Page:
Amazon S3 API Kits

In the following sections, you’ll look at some libraries to S3 written in PHP and Python.


The following API kits are available:

  • php-aws [275]

  • at, which looks like a popular class implementation[276]

  • edoceo’s phps3tk [277]

In this section, we’ll concentrate on how to use php-aws. You can access the source using SVN. In your web browser, you can download the library from here:

You can find documentation for the S3 class here:

The following blog entry introduces php-aws:

Note the following about this library:

  • Its use of curl means it is built to handle larger files.

  • Only the public read or private ACL is currently implemented.

  • There is no implementation of user metadata for objects.

To get started with php-aws, follow these steps:

  1. Download to your favorite local PHP directory. (In my case, this is /home/rdhyee/phplib/php-aws/class.s3.php.)

  2. Try the following sample code to get you started (this code first lists your S3 buckets and then creates a bucket by the name of mashupguidetest if it doesn’t already exist):

                      $key = "[AWSAccessKeyID]";
                      $secret = "[SecretAccessKey]";
                      $s3 = new S3($key,$secret);
                      // get list of buckets
                      $buckets = $s3->getBuckets();
                      // if the bucket "mashupguidetest" doesn't exist, create it
                      $BNAME = "mashupguidetest";
                      if (! $s3->bucketExists($BNAME)) {
                      // get list of buckets again
                      $buckets = $s3->getBuckets();

 For you to use php-aws, you need to have a ­command-­line invokable instance of curl installed on your system. You might also need to set the $_pathToCurl parameter in class.s3.php so that php-aws can find curl.


Some ­Python-­based S3 libraries are as follows:

  • boto [278]

  • HanzoiArchive’s S3 tools [279]

  • BitBucket [280]

I recommend looking at boto as a good choice of a library. One of the best ways to learn how to use boto is to read the tutorial here:

You can learn the basics of using boto by studying the next code sample, which does the following:

  • It reads the list of your S3 buckets and displays the name, creation date, and XML representation of the bucket’s ACL.

  • It reads the list of objects contained in a specific bucket, along with the last modified time stamp and the object’s metadata.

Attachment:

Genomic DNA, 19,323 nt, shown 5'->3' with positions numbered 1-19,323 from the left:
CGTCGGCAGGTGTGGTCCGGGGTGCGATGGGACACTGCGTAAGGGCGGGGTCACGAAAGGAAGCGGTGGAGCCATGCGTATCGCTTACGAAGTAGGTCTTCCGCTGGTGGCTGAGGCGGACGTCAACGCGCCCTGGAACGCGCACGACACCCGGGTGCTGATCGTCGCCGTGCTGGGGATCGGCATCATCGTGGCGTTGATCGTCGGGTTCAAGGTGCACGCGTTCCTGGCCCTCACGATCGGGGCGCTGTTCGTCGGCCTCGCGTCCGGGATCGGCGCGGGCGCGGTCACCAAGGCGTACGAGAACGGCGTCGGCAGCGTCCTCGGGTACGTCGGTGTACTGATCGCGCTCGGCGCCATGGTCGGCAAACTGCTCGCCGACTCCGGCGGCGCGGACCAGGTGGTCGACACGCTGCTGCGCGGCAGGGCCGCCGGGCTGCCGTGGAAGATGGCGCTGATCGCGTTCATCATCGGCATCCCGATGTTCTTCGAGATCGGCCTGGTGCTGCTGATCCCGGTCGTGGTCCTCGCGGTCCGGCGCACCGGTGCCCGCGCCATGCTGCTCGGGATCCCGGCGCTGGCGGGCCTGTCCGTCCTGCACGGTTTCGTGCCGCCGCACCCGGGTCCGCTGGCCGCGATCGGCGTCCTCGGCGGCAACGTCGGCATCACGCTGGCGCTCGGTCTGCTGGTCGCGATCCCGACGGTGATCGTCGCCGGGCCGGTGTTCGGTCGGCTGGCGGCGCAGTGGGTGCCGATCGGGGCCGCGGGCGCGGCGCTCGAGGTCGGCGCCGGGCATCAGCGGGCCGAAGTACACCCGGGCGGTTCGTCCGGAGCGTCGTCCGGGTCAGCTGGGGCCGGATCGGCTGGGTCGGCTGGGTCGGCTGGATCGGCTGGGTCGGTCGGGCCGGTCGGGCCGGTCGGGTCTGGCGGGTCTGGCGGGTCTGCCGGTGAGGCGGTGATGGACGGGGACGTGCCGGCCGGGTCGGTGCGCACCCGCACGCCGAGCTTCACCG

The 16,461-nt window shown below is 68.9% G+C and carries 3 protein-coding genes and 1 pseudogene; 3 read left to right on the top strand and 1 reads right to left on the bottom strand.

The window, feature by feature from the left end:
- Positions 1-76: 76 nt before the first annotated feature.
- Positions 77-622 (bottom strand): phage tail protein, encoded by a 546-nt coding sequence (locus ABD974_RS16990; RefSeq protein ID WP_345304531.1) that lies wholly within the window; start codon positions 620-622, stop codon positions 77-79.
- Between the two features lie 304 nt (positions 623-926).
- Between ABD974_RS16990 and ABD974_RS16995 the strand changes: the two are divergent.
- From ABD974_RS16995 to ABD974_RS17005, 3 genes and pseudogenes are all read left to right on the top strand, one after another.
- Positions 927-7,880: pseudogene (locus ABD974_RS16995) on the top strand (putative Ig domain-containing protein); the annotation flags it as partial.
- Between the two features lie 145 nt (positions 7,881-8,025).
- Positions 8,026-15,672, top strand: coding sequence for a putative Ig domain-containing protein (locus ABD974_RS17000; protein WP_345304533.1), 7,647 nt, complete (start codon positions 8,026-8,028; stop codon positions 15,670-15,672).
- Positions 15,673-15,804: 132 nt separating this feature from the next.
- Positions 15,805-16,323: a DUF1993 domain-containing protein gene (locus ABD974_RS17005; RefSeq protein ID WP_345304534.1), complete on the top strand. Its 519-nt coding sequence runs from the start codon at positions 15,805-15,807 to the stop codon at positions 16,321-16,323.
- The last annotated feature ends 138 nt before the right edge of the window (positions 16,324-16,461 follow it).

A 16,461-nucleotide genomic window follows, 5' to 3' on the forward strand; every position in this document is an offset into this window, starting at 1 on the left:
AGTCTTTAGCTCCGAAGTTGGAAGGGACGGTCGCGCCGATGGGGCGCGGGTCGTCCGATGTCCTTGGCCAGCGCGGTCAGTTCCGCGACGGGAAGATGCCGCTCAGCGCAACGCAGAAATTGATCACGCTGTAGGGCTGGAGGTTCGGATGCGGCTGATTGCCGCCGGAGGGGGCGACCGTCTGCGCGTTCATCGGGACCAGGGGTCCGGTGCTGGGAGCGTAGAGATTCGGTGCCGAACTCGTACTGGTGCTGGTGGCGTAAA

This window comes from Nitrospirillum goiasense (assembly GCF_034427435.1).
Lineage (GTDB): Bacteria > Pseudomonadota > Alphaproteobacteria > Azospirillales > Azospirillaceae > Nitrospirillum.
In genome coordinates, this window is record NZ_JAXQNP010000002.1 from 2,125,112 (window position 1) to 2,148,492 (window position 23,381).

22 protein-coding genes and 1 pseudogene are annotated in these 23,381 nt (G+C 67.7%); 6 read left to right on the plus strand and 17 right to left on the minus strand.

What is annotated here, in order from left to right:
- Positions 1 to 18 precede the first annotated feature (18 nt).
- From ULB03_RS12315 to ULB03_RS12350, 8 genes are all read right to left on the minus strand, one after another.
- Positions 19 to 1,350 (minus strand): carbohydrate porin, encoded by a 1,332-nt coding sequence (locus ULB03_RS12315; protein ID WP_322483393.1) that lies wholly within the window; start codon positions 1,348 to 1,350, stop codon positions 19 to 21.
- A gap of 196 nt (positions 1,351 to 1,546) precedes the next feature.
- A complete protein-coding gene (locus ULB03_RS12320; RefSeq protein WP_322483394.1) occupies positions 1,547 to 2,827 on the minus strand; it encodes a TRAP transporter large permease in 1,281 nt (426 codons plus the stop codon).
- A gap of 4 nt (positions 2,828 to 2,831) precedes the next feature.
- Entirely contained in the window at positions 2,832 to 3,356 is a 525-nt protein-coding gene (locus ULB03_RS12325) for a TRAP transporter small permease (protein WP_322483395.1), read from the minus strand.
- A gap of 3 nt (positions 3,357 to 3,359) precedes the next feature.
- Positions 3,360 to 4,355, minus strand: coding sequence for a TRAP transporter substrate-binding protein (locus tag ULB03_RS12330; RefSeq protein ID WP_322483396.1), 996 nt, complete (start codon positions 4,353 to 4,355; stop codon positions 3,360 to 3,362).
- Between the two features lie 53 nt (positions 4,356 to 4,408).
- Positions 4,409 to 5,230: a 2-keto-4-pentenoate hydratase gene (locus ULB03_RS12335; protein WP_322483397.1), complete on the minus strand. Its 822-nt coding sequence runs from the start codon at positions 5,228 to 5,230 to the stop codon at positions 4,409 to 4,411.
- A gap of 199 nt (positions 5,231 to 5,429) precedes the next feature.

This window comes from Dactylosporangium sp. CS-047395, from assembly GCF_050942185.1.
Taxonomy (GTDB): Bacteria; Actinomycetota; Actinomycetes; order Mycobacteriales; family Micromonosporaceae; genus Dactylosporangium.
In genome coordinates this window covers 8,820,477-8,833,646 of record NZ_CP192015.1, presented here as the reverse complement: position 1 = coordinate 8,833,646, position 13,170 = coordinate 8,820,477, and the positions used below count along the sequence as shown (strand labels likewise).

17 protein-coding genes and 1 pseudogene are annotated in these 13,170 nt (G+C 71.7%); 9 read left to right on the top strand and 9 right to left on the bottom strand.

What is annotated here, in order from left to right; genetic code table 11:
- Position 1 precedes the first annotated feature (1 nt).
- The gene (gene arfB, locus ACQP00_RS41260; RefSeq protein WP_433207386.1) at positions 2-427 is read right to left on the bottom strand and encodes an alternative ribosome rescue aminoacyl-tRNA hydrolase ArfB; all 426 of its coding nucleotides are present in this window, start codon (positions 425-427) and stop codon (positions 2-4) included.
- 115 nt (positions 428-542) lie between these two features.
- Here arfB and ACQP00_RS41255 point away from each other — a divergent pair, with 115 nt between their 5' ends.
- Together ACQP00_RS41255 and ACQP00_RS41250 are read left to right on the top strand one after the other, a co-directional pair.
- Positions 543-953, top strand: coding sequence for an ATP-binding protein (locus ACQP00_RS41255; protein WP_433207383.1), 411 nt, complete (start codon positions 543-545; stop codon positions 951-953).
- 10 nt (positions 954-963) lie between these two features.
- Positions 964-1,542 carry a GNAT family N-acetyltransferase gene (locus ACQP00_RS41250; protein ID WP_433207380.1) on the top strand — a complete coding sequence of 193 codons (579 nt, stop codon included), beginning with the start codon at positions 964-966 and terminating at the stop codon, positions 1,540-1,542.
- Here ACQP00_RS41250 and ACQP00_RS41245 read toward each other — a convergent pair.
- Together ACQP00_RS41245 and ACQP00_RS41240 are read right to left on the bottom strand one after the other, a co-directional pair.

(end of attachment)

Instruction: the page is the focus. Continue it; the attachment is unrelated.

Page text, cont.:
• It uploads a file to a bucket and reads back the metadata of the newly uploaded file.

            AWSSecretAccessKey = '[AWSSecretAccessKey]'
            FILENAME = 'D:\Document\PersonalInfoRemixBook\858Xtoc___.pdf'
            BUCKET = 'mashupguidetest'
            from boto.s3.connection import S3Connection
            def upload_file(fname, bucket, key, acl='public-read', metadata=None):
                from boto.s3.key import Key
                fpic = Key(bucket)
                fpic.key = key
                return fpic
            # set up a connection to S3
            conn = S3Connection(AWSAccessKeyId, AWSSecretAccessKey)
            # retrieve all the buckets 
            buckets = conn.get_all_buckets()
            print "number of buckets:", len(buckets)
            # print out the names, creation date, and the XML the represents the ACL 
            # of the bucket
            for b in buckets:
                print "%s\t%s\t%s" % (, b.creation_date, b.get_acl().acl.to_xml())
            # get list of all files for the mashupguide bucket
            print "keys in " + BUCKETmg_bucket = conn.get_bucket(BUCKET)
            keys = mg_bucket.get_all_keys()
            for key in keys:
                print "%s\t%s\t%s" % (, key.last_modified, key.metadata)
            # upload the table of contents to mashupguide bucket.
            metadata = {'author':'Raymond Yee'}
            # read back the TOC
            toc = mg_bucket.get_key('samplefile')
            print toc.metadata